The Industrial Internet of Things 

The collection of data has now become a significant priority for businesses looking to gain a deeper insight into their production processes. With the Industrial Internet of Things (IIoT), companies can ensure that every device, machine and process is connected through data communication systems. This gives them a greater understanding of their business and can look at ways of enhancing efficiencies and increasing profits. 

Industrial Robotics

An extension of AI, industrial robotics have now become a focal element of the manufacturing process. Modern robotics can now carry out a range of tasks, whilst reducing the risk of injury to workers. Although robotics is a modern invention, they’re intelligent enough to learn human tasks.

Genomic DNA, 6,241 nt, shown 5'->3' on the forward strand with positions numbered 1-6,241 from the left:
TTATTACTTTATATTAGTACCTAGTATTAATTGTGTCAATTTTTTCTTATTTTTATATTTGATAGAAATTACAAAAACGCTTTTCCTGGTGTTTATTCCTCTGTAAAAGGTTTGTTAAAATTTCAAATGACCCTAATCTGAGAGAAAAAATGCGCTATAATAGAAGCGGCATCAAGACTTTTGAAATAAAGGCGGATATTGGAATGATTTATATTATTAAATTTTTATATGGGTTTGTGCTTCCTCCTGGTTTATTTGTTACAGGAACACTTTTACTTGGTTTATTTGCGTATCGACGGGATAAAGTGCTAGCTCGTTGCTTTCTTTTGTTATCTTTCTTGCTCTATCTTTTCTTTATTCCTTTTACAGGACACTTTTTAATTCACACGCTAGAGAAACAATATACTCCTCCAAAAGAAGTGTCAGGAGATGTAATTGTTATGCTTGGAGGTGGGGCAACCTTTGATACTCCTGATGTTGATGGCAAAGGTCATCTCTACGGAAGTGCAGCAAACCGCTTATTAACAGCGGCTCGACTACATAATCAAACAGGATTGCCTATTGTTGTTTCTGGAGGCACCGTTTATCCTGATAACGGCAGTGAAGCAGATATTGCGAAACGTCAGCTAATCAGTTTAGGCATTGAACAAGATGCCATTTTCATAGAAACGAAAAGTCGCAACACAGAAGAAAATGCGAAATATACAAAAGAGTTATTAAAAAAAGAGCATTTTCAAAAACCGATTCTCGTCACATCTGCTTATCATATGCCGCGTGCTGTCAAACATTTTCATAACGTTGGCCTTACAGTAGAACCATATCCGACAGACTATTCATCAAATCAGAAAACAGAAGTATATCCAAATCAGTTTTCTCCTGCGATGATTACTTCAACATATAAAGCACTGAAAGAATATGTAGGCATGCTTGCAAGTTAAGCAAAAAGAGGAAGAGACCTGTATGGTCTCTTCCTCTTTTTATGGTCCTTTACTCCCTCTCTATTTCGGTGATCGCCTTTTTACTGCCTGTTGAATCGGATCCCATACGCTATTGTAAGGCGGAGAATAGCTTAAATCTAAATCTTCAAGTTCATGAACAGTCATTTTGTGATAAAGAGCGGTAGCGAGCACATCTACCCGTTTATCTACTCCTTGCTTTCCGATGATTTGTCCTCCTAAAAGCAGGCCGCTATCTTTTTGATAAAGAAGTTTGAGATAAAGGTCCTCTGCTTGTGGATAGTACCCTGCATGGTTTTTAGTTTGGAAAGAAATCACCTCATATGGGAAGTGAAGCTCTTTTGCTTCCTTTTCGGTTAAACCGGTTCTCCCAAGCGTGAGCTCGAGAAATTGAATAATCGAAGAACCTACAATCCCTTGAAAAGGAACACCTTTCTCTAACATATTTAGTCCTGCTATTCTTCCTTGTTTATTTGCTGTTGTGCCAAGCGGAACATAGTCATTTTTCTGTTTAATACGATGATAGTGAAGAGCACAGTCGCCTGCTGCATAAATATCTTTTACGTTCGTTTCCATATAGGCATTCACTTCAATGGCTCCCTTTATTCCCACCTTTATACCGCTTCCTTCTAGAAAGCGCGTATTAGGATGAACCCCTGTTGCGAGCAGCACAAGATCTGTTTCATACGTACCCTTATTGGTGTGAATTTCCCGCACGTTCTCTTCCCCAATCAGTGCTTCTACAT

More recently ‘collaborative robots’ or ‘cobots’ have been designed to work together with humans. Cobots have become prominent in the automotive industries to help build vehicles. 

Digital Twin

Manufacturers can create a ‘digital twin’ when creating a new product — this allows them to virtually forecast its cost and production. Using this technology, they can evaluate production, visualise products in different environments, track and monitor systems and troubleshoot equipment. This results in a more streamlined development process. 

Condition monitoring